U.N. Chief Targets 'Dangerous Epidemic Of Misinformation' On Coronavirus
The world is facing "a dangerous epidemic of misinformation" about COVID-19 — and the only vaccine is to reestablish public trust, the head of the United Nations said Tuesday.
"Around the world, people are scared. They want to know what to do and where to turn for advice," said U.N. Secretary-General António Guterres.
The distortion and willful ignorance of scientific facts is a "poison that is putting even more lives at risk" during the most challenging crisis since World War II, Guterres said.
With COVID-19 now responsible for more than 120,000 deaths and nearly 2 million cases worldwide, the U.N. is creating a special communications project to combat misinformation about the virus, the secretary general said.
As the world fights #COVID19, we are also fighting an epidemic of harmful falsehoods & lies.— António Guterres (@antonioguterres) April 14, 2020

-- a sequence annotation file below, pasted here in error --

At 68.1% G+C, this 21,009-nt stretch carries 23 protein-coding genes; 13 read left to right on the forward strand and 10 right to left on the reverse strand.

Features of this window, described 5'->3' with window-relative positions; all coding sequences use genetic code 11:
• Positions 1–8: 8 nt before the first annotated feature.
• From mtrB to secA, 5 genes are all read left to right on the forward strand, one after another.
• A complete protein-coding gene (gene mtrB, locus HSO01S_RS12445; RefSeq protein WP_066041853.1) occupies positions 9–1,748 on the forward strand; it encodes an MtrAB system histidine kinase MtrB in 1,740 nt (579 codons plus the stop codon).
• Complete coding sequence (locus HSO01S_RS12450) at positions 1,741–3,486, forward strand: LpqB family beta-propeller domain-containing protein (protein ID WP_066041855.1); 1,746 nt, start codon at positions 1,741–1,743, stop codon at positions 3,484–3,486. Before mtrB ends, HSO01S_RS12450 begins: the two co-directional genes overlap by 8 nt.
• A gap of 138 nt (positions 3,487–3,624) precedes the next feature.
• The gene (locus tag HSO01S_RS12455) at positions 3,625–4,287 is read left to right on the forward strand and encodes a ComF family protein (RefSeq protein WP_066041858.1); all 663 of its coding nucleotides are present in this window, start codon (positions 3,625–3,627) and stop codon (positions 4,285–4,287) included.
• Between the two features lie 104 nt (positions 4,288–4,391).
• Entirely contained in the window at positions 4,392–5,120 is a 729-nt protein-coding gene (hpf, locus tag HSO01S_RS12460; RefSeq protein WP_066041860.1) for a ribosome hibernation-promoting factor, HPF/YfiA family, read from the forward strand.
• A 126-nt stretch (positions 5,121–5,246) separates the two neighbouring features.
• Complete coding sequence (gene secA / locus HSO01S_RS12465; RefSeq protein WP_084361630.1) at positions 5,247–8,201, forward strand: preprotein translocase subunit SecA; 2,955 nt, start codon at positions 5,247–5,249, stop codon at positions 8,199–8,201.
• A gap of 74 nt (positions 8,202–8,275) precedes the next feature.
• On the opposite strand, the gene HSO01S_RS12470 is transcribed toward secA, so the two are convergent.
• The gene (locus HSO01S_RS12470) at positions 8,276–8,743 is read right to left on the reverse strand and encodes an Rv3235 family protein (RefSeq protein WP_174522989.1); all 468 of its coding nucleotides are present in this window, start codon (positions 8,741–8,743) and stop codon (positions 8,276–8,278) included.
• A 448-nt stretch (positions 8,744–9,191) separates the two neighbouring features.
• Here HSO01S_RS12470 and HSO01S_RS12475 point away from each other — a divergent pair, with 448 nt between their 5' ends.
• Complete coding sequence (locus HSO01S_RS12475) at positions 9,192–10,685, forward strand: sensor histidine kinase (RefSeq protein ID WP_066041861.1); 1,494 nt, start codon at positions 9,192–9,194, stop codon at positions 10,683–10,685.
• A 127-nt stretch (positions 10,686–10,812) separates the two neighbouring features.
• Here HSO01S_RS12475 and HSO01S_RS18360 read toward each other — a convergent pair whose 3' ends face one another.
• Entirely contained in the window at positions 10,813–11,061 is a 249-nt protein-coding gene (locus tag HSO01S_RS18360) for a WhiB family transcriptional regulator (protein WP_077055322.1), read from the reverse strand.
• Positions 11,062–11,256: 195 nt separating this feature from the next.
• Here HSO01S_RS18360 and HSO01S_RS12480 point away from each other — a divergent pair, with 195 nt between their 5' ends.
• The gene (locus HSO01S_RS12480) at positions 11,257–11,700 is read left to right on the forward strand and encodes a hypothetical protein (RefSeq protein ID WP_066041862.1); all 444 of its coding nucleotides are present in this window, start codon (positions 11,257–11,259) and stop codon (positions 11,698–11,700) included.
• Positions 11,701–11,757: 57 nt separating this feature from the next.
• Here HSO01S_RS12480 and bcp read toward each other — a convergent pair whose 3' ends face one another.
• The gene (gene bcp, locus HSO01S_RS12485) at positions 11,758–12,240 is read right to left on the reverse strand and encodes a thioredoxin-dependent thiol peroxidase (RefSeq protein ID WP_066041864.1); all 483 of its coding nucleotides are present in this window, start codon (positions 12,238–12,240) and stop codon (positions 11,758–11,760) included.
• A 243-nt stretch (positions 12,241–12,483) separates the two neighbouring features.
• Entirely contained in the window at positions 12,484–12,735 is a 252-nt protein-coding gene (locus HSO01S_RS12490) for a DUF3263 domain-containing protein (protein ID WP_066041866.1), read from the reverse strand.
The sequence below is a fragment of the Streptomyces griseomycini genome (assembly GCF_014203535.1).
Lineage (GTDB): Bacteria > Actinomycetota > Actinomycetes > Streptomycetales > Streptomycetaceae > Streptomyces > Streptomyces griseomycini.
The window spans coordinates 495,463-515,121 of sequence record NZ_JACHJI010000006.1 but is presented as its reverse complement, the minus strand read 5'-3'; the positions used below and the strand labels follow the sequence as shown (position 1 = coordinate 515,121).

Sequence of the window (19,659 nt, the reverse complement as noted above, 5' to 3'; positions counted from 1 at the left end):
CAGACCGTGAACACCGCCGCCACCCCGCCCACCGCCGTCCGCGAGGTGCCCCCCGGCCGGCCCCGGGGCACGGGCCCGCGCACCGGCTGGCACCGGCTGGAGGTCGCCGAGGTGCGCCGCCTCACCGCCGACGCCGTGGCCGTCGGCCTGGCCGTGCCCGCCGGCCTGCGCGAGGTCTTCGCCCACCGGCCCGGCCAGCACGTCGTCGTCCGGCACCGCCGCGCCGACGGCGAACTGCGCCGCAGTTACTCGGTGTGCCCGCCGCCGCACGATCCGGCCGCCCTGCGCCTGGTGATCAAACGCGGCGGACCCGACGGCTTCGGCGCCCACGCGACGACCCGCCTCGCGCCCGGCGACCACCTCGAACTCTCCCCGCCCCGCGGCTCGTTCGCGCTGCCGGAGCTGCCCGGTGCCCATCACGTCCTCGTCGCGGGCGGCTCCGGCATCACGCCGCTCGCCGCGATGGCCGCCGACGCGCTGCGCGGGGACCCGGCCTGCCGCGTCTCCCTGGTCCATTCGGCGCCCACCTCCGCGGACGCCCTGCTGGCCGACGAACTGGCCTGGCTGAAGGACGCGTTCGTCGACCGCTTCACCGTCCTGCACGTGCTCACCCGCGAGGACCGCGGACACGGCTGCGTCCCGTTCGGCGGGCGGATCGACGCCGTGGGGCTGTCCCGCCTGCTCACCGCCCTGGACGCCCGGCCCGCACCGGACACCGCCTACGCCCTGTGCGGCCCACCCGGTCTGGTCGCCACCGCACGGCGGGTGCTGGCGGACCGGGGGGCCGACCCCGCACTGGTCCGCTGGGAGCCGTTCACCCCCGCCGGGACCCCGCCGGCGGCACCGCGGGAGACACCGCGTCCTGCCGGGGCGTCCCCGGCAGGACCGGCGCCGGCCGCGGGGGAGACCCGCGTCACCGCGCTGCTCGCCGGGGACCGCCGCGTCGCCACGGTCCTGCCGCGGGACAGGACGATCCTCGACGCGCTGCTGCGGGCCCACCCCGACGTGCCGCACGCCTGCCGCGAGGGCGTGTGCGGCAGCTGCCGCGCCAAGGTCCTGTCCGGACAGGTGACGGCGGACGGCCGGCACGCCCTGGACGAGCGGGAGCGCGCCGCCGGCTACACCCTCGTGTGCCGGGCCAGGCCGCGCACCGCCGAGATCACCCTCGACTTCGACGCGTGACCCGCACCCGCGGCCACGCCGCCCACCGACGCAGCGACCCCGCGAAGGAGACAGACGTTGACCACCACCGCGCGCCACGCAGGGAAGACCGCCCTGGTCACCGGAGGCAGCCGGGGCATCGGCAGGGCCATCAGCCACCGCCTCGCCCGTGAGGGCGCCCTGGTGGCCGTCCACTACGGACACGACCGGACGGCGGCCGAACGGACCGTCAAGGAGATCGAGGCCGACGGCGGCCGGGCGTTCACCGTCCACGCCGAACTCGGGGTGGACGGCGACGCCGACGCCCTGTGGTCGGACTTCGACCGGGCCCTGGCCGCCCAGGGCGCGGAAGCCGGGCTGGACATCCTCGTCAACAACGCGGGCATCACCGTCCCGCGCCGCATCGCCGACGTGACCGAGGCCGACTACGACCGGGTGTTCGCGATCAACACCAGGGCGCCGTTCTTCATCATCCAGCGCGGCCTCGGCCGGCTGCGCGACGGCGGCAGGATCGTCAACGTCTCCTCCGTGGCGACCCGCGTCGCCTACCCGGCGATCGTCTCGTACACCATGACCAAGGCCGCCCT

I'm announcing a new @UN Communications Response initiative to spread facts & science, countering the scourge of misinformation - a poison putting more lives at risk. pic.twitter.com/3S8KZDjbcb
"This is a time for science and solidarity," Guterres said in a video message about his plan. "Yet the global 'misinfo-demic' is spreading."
"Harmful health advice and snake-oil solutions are proliferating," the U.N. leader said. "Wild conspiracy theories are infecting the Internet. Hatred is going viral, stigmatizing and vilifying people and groups."
Guterres called the spread of bad and self-serving information a secondary disease; to some, it might seem more like an underlying condition of today's media landscape. To solve the problem, he said, "The vaccine is trust."
"First, trust in science," Guterres said, adding, "I salute the journalists and others fact-checking the mountain of misleading stories and social media posts."
The U.N. head called on social media companies to do more to root out harmful and bogus claims about COVID-19. He also said people must be able to put their trust in institutions that are "grounded in responsive, responsible, evidence-based governance and leadership."
And people must trust and respect each other even during a time of crisis, Guterres said, calling for governments to preserve human rights.
"Together, let's reject the lies and nonsense out there," he said.